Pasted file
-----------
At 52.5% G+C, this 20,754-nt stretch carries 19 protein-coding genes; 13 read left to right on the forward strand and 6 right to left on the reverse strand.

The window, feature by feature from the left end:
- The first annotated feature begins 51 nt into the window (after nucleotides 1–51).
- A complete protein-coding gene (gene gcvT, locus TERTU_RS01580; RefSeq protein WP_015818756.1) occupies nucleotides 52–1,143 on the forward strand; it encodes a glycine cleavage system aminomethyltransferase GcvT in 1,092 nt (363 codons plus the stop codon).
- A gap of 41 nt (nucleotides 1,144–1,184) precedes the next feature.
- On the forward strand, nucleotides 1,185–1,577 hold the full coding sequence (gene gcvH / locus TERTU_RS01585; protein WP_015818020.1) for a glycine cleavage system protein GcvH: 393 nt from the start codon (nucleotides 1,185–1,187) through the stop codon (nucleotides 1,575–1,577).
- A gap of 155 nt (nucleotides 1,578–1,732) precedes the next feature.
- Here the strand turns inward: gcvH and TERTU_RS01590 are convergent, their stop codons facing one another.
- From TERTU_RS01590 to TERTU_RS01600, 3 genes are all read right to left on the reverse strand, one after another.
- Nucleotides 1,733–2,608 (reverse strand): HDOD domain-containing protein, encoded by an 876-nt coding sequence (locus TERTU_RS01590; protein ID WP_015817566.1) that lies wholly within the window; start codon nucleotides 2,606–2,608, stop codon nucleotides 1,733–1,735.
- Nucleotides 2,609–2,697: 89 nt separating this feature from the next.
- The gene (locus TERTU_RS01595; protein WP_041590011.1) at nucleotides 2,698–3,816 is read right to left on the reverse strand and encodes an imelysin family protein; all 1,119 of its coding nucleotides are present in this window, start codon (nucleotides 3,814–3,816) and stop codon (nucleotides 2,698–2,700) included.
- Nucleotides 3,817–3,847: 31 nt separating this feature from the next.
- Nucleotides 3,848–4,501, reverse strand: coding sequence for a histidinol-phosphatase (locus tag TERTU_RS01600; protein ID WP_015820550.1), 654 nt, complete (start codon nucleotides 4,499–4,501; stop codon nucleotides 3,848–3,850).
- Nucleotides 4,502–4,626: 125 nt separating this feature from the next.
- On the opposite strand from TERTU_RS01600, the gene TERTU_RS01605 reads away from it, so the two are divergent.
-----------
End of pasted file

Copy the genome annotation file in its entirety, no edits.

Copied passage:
At 52.5% G+C, this 20,754-nt stretch carries 19 protein-coding genes; 13 read left to right on the forward strand and 6 right to left on the reverse strand.

The window, feature by feature from the left end:
- The first annotated feature begins 51 nt into the window (after nucleotides 1–51).
- A complete protein-coding gene (gene gcvT, locus TERTU_RS01580; RefSeq protein WP_015818756.1) occupies nucleotides 52–1,143 on the forward strand; it encodes a glycine cleavage system aminomethyltransferase GcvT in 1,092 nt (363 codons plus the stop codon).
- A gap of 41 nt (nucleotides 1,144–1,184) precedes the next feature.
- On the forward strand, nucleotides 1,185–1,577 hold the full coding sequence (gene gcvH / locus TERTU_RS01585; protein WP_015818020.1) for a glycine cleavage system protein GcvH: 393 nt from the start codon (nucleotides 1,185–1,187) through the stop codon (nucleotides 1,575–1,577).
- A gap of 155 nt (nucleotides 1,578–1,732) precedes the next feature.
- Here the strand turns inward: gcvH and TERTU_RS01590 are convergent, their stop codons facing one another.
- From TERTU_RS01590 to TERTU_RS01600, 3 genes are all read right to left on the reverse strand, one after another.
- Nucleotides 1,733–2,608 (reverse strand): HDOD domain-containing protein, encoded by an 876-nt coding sequence (locus TERTU_RS01590; protein ID WP_015817566.1) that lies wholly within the window; start codon nucleotides 2,606–2,608, stop codon nucleotides 1,733–1,735.
- Nucleotides 2,609–2,697: 89 nt separating this feature from the next.
- The gene (locus TERTU_RS01595; protein WP_041590011.1) at nucleotides 2,698–3,816 is read right to left on the reverse strand and encodes an imelysin family protein; all 1,119 of its coding nucleotides are present in this window, start codon (nucleotides 3,814–3,816) and stop codon (nucleotides 2,698–2,700) included.
- Nucleotides 3,817–3,847: 31 nt separating this feature from the next.
- Nucleotides 3,848–4,501, reverse strand: coding sequence for a histidinol-phosphatase (locus tag TERTU_RS01600; protein ID WP_015820550.1), 654 nt, complete (start codon nucleotides 4,499–4,501; stop codon nucleotides 3,848–3,850).
- Nucleotides 4,502–4,626: 125 nt separating this feature from the next.
- On the opposite strand from TERTU_RS01600, the gene TERTU_RS01605 reads away from it, so the two are divergent.